“My dog is destroying my backyard”  

Is your dog digging and chewing in the backyard? A natural behaviour is understandable but not always desirable. Dogs chew. Dogs dig. These are natural canine behaviours and experienced by many pet owners. There are times we do not want our dogs to dig and chew, such as the veggie garden or a newly planted tree.  

While digging and chewing are natural behaviours, they can have different motivations. From boredom to anxiety, sometimes looking for a cool place to rest, to relieve pain or frustration. As part of any training plan, understanding the why of behaviour will yield better results. A big key is that no dog does something for no reason. It serves a purpose to them.  


Manage Your Dogs Environment  

The reason to manage your dogs environment is to prevent rehearsal of the undesirable behaviour. To stop or reduce your dog from digging and chewing in the backyard. The phrase ‘practice makes perfect’ not only applies to desirable behaviour. The more your dog practices a behaviour, any behaviour, the better he gets at it. Training is made less effective if after your training session your dog goes back to doing what you have been teaching him not to.  

For destructive behaviours in the backyard, digging and chewing, there are a few of options.  

Restricted Access  

Is he digging in the garden bed? Place up a barrier. A physical wall that inhibits his ability to get into the garden bed. You can section off areas of the garden. Ensure your dog cannot gain access until he has learned appropriate behaviours in that setting. Even after learning appropriate behaviours, digging and chewing are natural behaviours. Unless absolutely sure keeping the barriers up or supervising around areas you absolutely do not want digging is best.  

Remove Object from the Environment  

When it comes to chewing, barriers and restricting access can also work. An alternative is to simply remove the object from the environment. If it is a sentimental or delicate piece, or an expensive piece, then simply keep it out his reach. This can be as simple as placing the items up high, out of reach. It can also mean putting them away in the garage or shed.  


When in the backyard, supervise your dog. It will be that much harder for your dog to practice digging and chewing in the backyard, if you are there to stop him. Be outside with him, you can direct him to toys and objects he is allowed to play with. Should he attempt something unsafe, or undesirable then you are right there to stop him. Interrupt the behaviour and redirect to what he can do. Supervising your dogs also gives you information you might not have had otherwise. Your dog is chewing the apple trees but only along the fence and only after a dog barks there. This could be a sign of redirected frustration or relieving heightened arousal. Perhaps he is most likely to dig after a nap in the sun, so he can lay somewhere cooler. This information is to help us understand why the dog is acting this way. Knowing the why is really important information when it comes to a long term training plan.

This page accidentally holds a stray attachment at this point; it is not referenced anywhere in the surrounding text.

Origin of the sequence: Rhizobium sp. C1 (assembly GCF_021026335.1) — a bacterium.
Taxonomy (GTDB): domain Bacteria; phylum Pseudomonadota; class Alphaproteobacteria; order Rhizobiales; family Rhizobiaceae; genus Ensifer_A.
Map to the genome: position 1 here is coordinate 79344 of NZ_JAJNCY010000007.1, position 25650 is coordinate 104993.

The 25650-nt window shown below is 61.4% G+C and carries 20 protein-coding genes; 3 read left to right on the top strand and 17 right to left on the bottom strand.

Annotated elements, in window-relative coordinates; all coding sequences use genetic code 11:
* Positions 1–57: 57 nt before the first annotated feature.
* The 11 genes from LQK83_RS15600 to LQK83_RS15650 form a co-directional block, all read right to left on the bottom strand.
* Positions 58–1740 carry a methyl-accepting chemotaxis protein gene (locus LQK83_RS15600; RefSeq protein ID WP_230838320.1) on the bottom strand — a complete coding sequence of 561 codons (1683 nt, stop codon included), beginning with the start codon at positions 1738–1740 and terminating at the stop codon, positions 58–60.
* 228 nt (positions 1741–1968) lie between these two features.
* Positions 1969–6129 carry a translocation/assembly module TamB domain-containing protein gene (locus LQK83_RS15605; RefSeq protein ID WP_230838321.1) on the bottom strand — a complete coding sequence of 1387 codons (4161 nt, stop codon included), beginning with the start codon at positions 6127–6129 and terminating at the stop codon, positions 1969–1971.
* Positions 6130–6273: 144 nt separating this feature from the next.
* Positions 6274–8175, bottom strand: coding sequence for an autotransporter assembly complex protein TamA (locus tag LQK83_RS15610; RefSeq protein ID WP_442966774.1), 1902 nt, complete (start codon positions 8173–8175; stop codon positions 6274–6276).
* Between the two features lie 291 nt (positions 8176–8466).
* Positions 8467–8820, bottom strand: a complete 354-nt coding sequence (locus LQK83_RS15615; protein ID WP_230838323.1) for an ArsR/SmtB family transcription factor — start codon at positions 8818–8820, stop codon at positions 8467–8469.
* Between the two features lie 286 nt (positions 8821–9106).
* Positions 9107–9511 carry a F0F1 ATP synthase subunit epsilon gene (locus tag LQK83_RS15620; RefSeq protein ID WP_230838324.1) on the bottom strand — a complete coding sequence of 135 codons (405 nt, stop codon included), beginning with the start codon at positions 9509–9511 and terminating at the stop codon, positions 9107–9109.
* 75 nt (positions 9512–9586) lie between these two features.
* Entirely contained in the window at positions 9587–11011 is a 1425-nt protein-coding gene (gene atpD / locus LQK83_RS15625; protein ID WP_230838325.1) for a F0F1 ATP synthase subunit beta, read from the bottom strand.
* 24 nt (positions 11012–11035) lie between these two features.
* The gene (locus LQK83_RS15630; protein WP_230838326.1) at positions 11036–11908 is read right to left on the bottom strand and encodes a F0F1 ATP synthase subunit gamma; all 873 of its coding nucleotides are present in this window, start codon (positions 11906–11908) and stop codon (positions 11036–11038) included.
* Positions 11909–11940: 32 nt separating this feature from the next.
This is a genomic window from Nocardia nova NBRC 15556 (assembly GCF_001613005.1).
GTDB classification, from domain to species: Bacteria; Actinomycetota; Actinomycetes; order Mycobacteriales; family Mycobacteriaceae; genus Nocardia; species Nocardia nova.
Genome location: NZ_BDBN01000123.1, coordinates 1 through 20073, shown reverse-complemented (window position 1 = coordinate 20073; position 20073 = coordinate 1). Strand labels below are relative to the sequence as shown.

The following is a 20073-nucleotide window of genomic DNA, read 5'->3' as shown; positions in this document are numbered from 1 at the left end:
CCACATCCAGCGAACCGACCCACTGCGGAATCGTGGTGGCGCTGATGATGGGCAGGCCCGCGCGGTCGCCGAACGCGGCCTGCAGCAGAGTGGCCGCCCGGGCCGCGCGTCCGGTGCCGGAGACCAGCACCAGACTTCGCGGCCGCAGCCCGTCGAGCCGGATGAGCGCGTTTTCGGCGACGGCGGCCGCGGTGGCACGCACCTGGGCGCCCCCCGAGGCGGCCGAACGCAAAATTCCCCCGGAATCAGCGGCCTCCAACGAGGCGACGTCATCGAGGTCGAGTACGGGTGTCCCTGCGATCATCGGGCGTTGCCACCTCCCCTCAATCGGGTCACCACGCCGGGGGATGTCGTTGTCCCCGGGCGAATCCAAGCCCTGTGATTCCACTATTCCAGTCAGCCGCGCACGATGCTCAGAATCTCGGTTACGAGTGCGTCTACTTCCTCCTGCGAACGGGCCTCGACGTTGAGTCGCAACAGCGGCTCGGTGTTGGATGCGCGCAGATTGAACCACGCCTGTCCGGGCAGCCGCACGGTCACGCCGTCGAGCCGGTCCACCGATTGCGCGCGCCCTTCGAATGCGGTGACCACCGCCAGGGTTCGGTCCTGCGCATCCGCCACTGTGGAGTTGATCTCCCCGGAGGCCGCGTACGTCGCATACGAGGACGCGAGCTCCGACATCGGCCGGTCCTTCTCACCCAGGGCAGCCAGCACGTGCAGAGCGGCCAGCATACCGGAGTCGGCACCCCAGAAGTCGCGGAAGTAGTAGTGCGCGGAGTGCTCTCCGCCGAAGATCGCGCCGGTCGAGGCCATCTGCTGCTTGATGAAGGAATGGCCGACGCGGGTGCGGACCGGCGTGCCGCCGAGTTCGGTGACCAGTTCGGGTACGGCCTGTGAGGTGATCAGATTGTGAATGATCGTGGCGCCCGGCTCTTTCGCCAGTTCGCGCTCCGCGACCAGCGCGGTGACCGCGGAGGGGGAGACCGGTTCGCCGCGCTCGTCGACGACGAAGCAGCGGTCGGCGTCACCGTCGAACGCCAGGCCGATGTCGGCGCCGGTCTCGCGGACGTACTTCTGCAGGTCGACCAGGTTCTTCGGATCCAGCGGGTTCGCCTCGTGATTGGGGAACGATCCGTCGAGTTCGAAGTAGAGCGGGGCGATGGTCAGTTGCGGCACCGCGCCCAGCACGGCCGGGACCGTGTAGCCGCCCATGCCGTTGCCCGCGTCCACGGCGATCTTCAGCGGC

“It is unmanageable!”   

Perhaps all of this sounds impossible in your situation. However, without management, your dog will continue digging and chewing in the backyard. There are other strategies you can try which will help. The process however will be slower and you may be left with inconsistent results. While ever he has the option to do the digging and chewing behaviour, and it serves a purpose to him, he will continue to do it.  


Teach New Skills  

Teaching your dog skills that can help you communicate and guide them through the world is also an option. For chewing and digging behaviours, a “Leave It” can be extremely useful. Another skill to consider is a recall.  

Leave It  

The concept behind the ‘Leave It’ skill is to teach your dog that not everything on the ground is for grabs. To ignore items in the environment that the dog should not be interacting with. This is a great skill not only for undesirable chewing but also unsafe chewing. As confident and secure as puppy might feel, what he’s about to put his mouth might be dangerous.  

Starting Steps  

1. Place some dry dog food in your closed hand. Put your closed fist out in front on you. Let puppy investigate, as soon as they move away (or turn their heads away) ‘Click’, take dry food away and reinforce with a high value treat from your other hand.